PASSINGS: Mike McCormack, Emily Ware, Glafcos Clerides

Mike McCormack

Football Hall of Fame

offensive lineman

Mike McCormack, 83, a Hall of Fame offensive lineman with the Cleveland Browns, died of natural causes Friday in Palm Desert, where he had a winter home, the Carolina Panthers said.

During his five decades in professional football, McCormack played, coached and held several executive positions, including president of the Panthers.

The 6-foot-4, 246-pound McCormack was a dominant offensive lineman for the Browns, helping the franchise win NFL championships in 1954 and 1955. He protected quarterback Otto Graham and blocked for running back Jim Brown.

At McCormack's Hall of Fame induction ceremony in 1984, coach Paul Brown called him "the finest offensive lineman I have ever coached."

USA Today named McCormack to its 75th anniversary all-NFL team, listing him as one of the best three tackles in league history.

McCormack later coached the Philadelphia Eagles (1973-75), Baltimore Colts (1980-81) and Seattle Seahawks (1982). He also served as president and general manager of the Seahawks, and was instrumental in helping the Panthers land an NFL franchise in 1993. He retired in 1997.

McCormack began his coaching career as an assistant in 1965 with the Washington Redskins, learning under coaching legends Vince Lombardi and George Allen. But he never experienced the same success he had as a player. McCormack was a combined 29-51-1 as a head coach.

Michael Joseph McCormack Jr. was born June 21, 1930, in Chicago. He played football at the University of Kansas and was drafted by the New York Yanks in 1951. While he was serving in the Army from 1952-53 he was traded to Cleveland, where he played for nine more seasons.

Emily Ware

Worked to aid

students in Watts

Emily Ware, 97, who co-founded a cultural enrichment program at Jordan High School that guided and financially supported college-bound students in Watts, died Oct. 25 in Los Angeles, her family announced. The cause was not given.

In 1963, Ware was among a small group of parents who formed Project Jordan to expose students to cultural events and institutions outside their neighborhood and help pay for expenses the teenagers would encounter once they were accepted to colleges and universities.

Ware and other Project Jordan organizers took students on field trips to art and history museums, classical music concerts, theatrical productions, college open houses and tutoring programs at UCLA and Cal Poly Pomona. The parents also helped pay for band and drill-team uniforms for needy students, arranged for scholarships and small stipends, and served as mentors to encourage and motivate the youths.

"Some of them had never been out of Watts," Ware told The Times in 2005. "Since our area had such a bad reputation, we were determined to prove it isn't where you live that makes you, but who you are."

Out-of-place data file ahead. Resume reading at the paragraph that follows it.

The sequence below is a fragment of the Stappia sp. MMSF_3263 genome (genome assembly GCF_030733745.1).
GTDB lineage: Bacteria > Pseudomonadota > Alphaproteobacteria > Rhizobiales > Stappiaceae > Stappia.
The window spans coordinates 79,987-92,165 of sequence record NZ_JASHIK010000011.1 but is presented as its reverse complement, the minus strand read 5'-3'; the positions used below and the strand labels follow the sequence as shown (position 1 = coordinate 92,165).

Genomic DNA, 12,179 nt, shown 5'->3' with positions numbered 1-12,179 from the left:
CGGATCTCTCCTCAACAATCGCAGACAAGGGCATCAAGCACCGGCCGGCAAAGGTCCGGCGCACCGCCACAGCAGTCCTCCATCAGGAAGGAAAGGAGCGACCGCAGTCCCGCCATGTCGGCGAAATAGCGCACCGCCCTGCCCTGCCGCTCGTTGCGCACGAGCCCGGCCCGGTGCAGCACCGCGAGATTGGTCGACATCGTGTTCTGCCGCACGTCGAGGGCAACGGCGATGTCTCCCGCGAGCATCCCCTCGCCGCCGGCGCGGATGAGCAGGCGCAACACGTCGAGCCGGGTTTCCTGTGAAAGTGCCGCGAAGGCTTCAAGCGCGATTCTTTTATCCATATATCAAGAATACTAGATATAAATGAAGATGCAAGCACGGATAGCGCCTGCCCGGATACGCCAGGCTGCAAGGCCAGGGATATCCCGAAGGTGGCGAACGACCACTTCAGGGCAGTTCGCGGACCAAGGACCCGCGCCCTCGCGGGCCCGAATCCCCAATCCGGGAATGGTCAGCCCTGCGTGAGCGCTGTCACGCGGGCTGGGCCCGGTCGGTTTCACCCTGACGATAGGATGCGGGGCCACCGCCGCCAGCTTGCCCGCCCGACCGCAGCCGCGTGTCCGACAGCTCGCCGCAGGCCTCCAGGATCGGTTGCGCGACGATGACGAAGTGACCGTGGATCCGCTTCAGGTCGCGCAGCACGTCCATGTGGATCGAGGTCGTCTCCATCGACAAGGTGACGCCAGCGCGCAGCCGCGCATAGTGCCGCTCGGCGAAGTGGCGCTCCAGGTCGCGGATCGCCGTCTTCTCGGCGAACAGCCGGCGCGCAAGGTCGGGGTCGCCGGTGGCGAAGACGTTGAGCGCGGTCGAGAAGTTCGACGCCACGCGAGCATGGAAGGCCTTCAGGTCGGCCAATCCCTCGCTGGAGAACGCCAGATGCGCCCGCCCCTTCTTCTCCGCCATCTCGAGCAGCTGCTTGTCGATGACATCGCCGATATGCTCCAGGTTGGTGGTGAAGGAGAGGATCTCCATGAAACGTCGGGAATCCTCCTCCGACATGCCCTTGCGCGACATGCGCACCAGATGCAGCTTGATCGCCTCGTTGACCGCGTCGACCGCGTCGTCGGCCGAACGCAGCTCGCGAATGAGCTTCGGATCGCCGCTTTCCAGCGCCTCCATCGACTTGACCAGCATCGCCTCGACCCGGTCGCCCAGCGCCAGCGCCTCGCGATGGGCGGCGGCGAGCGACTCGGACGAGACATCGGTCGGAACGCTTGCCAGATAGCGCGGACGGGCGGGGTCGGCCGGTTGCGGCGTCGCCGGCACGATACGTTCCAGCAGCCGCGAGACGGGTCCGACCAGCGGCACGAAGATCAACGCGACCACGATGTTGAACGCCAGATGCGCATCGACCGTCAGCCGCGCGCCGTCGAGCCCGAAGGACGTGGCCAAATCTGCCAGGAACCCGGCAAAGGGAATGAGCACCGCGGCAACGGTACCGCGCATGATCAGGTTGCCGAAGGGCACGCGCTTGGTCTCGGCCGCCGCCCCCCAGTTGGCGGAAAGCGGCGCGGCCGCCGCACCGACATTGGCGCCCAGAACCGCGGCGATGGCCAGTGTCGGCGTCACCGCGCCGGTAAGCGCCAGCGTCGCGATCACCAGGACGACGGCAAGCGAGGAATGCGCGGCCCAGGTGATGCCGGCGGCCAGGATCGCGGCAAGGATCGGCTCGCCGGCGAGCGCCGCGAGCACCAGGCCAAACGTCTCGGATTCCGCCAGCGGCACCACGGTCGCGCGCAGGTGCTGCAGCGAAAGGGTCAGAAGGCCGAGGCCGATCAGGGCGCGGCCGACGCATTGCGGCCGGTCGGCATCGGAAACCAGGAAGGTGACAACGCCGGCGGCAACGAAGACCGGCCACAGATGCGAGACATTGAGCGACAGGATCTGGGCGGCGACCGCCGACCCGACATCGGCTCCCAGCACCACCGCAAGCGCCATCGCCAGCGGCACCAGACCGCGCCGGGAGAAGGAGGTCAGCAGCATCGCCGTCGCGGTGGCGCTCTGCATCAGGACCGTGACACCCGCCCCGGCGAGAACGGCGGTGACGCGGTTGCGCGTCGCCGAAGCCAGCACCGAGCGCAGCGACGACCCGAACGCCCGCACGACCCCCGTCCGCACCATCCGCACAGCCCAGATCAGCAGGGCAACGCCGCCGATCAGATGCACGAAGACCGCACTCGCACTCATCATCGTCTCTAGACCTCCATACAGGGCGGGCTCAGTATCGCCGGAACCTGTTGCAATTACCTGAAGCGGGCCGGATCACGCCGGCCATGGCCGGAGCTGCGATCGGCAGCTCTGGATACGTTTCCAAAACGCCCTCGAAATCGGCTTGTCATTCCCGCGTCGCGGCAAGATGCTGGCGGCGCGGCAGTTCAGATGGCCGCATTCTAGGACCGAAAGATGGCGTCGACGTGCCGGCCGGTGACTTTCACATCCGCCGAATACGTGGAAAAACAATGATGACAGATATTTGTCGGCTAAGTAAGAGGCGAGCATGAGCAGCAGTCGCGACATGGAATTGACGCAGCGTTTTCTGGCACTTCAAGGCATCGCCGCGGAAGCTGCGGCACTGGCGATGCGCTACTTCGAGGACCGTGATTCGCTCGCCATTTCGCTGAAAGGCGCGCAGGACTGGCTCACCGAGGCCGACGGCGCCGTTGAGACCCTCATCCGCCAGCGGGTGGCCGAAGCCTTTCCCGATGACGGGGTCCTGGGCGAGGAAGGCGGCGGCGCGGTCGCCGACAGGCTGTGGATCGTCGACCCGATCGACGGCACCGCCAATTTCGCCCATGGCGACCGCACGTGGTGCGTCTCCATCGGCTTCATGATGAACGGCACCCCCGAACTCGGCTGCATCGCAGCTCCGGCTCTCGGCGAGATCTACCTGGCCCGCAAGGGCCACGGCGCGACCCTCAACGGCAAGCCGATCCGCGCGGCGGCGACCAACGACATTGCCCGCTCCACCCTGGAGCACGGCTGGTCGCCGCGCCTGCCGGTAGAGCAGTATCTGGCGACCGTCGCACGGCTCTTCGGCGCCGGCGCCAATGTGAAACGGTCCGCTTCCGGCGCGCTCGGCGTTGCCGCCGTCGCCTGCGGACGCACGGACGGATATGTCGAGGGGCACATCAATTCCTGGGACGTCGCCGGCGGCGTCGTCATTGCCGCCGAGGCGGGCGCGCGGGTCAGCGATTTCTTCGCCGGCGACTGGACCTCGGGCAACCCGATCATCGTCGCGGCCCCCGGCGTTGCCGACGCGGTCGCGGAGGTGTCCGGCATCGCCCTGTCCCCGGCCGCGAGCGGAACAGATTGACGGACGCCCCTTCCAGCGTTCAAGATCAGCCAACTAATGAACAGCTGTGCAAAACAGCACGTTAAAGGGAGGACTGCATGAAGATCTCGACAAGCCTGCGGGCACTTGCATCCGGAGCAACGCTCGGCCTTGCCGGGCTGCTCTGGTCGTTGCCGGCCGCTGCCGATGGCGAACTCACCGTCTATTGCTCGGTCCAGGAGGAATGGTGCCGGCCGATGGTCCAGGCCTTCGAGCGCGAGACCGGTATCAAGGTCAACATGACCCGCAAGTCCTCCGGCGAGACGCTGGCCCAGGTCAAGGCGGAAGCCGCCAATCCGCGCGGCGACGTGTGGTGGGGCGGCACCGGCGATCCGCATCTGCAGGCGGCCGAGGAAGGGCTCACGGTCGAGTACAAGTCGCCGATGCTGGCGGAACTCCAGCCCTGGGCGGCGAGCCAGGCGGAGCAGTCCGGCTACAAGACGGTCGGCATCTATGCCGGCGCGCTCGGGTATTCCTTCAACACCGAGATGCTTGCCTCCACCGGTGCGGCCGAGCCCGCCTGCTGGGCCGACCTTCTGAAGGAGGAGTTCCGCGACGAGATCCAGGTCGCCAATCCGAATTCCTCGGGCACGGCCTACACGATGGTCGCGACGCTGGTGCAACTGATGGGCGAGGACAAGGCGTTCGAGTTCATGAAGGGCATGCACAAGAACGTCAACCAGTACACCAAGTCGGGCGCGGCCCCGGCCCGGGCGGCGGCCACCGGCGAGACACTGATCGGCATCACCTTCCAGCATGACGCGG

Born Emily Mason on June 26, 1916, in Alabama, she was one of 16 children of Charlie and Ethel Mason, who moved the family to California in 1925. She married Raymond Ware, and the couple had three children, Emily Ware Williams, Claudia White and Sylvia Swartz.

Beginning in 1945, Ware worked as a file clerk for Los Angeles County and in the transportation division of the Sheriff's Department, her family said. In the 1950s, she went to college to get her teaching credential, then taught at the elementary level for 21 years in the Los Angeles Unified School District.

Glafcos Clerides

Cyprus leader tried to

unify divided island

Glafcos Clerides, 94, the former president who guided Cyprus into European Union membership and dedicated most of his 50 years in politics to trying to reunify the ethnically split island, died Friday at a private clinic in the capital city of Nicosia, according to his personal physician. The cause was not disclosed.

The fourth president of Cyprus, Clerides also played a part in negotiations leading to independence from Britain. Over a half-century, he was widely respected for deftly navigating his country's often treacherous politics.

He won the powerful office in 1993 and a second five-year term in 1998. During that time, he oversaw the completion of negotiations for entering the EU, though he left office before the country formally joined in 2004.

But the Cyprus problem was Clerides' passion. The island was split into an internationally recognized Greek Cypriot south and a breakaway Turkish Cypriot north in 1974 when Turkey invaded after a coup by supporters of union with Greece. Turkish Cypriots declared independence in 1983, but only Turkey — which maintains 35,000 troops there — recognizes it.

Clerides supported a United Nations reunification plan, but it was overwhelmingly rejected by Greek Cypriots though approved by Turkish Cypriots in a separate vote in 2004.

Clerides was born in Nicosia on April 24, 1919. During World War II, he was among an estimated 30,000 Cypriot volunteers who fought for the Allies. Clerides served as a gunner and wireless operator in Britain's Royal Air Force and was shot down over Germany in 1942. He spent the rest of the war as prisoner, foiled in two escape attempts.

He was a member of the EOKA, the underground independence movement that waged a guerrilla campaign against British colonial rule between 1955 and 1959. Trained as a lawyer in Britain, Clerides defended arrested EOKA fighters in court.

Clerides was involved in the negotiations that led to the island's independence from Britain in 1960 and was elected as the first speaker of Parliament, a position he held until 1976.

Times staff and wire reports

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